We have structured our research inquiry as a comprehensive assessment of the response by Black kites Milvus migrans to an urban gradient within the megacity of Delhi. Thus, the study has a leading theme; the variation of several behavioural, life history, physiological and demographic traits along this steep and juxtaposed urban gradient. The fieldwork is structured to cover the whole gradient as frequently as possible in a very continuous manner, rather than through dual comparisons between urban vs rural sites. We also use cutting-edge GPS-telemetry and last-generation accelerometry to test how kites move and forage within the city, how they select urban sites for foraging and how this varies along the urbanization gradient. Over the longer-term, we will also examine how two Black kite sub-species (the resident Milvus migrans govinda and the migratory Milvus migrans lineatus from central-northern Asia), that co-occur within Delhi during ~October-March, may differentially exploit an urban environment.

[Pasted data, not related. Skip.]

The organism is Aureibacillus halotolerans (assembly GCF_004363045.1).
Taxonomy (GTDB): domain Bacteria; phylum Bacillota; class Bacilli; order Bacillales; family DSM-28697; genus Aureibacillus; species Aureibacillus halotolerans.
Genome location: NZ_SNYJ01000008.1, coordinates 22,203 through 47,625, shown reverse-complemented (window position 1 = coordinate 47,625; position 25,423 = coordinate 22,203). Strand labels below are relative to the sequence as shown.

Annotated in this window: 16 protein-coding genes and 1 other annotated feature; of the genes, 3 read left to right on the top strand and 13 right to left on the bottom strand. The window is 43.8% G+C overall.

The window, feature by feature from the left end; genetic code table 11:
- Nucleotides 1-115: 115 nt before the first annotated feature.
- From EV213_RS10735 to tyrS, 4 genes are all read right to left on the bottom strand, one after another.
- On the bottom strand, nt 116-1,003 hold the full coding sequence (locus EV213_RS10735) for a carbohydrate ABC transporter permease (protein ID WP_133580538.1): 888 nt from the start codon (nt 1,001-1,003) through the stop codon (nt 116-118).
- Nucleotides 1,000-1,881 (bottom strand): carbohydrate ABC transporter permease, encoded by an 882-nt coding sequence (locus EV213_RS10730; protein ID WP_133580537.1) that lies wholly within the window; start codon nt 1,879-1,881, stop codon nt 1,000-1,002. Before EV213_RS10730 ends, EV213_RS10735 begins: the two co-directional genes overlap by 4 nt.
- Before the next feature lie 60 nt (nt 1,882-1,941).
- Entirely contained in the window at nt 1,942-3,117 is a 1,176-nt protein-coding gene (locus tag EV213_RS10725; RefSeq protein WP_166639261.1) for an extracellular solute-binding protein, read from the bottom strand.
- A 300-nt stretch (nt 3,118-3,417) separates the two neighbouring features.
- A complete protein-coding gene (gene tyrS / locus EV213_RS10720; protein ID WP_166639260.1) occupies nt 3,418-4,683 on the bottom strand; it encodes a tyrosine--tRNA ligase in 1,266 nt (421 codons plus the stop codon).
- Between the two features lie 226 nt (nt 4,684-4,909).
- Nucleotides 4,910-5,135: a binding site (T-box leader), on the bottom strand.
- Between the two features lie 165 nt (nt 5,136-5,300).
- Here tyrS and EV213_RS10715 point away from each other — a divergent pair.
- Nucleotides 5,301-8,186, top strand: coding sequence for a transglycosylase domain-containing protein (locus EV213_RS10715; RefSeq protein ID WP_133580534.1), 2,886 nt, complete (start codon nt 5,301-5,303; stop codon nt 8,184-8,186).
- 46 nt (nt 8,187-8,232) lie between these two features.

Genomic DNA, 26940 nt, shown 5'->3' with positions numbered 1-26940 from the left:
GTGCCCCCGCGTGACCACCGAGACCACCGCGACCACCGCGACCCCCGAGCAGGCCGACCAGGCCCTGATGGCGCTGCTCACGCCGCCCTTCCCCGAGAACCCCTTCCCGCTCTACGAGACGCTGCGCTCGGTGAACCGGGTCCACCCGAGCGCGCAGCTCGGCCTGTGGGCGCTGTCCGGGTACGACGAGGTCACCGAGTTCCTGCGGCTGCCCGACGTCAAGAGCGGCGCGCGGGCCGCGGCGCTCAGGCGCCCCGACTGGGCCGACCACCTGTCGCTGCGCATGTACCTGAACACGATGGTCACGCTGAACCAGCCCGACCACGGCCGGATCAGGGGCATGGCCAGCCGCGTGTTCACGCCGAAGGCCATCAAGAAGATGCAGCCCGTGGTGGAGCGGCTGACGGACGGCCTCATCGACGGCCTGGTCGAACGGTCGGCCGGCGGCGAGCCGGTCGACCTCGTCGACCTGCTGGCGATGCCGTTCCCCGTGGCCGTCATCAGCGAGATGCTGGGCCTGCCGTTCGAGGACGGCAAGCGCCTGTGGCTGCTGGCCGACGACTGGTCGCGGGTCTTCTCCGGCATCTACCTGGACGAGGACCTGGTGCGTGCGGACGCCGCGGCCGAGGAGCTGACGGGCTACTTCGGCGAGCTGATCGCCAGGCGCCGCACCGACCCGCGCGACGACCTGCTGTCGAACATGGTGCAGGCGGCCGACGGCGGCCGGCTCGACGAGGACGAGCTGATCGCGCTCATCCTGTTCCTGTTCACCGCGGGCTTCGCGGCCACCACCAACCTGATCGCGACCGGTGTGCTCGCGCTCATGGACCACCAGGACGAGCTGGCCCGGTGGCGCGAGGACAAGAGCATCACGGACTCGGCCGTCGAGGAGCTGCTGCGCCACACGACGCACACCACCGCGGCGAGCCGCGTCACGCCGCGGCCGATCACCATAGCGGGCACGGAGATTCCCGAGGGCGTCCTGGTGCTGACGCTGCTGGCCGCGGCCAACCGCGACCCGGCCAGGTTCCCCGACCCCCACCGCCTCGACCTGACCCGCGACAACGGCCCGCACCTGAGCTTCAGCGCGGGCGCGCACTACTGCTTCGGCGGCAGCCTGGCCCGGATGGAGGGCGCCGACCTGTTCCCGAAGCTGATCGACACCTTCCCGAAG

Delhi’s Kite Runner: An amateur curiosity that explains effects of unplanned urbanisation
The Economic Times
The Dailymail, UK
Urban areas may seem an easy place to study opportunistic raptors such as kites and kestrels, but researcher Nishant Kumar from the Wildlife Institute of India (WII) faces a new hurdle each day in the field.